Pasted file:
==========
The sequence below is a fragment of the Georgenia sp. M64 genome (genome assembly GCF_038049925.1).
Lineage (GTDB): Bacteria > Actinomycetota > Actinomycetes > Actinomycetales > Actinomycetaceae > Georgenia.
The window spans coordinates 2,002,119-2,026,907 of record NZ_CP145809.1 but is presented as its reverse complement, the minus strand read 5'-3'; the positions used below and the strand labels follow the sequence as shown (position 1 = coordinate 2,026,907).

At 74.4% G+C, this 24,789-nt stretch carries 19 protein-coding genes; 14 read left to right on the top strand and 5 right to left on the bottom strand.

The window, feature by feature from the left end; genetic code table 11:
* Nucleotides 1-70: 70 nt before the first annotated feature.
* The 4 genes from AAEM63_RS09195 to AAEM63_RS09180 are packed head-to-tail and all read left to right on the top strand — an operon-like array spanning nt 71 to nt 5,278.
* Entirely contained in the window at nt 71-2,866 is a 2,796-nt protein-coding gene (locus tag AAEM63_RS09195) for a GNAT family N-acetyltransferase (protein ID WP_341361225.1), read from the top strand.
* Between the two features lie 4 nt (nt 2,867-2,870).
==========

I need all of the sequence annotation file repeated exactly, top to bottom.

The sequence below is a fragment of the Georgenia sp. M64 genome (genome assembly GCF_038049925.1).
Lineage (GTDB): Bacteria > Actinomycetota > Actinomycetes > Actinomycetales > Actinomycetaceae > Georgenia.
The window spans coordinates 2,002,119-2,026,907 of record NZ_CP145809.1 but is presented as its reverse complement, the minus strand read 5'-3'; the positions used below and the strand labels follow the sequence as shown (position 1 = coordinate 2,026,907).

At 74.4% G+C, this 24,789-nt stretch carries 19 protein-coding genes; 14 read left to right on the top strand and 5 right to left on the bottom strand.

The window, feature by feature from the left end; genetic code table 11:
* Nucleotides 1-70: 70 nt before the first annotated feature.
* The 4 genes from AAEM63_RS09195 to AAEM63_RS09180 are packed head-to-tail and all read left to right on the top strand — an operon-like array spanning nt 71 to nt 5,278.
* Entirely contained in the window at nt 71-2,866 is a 2,796-nt protein-coding gene (locus tag AAEM63_RS09195) for a GNAT family N-acetyltransferase (protein ID WP_341361225.1), read from the top strand.
* Between the two features lie 4 nt (nt 2,867-2,870).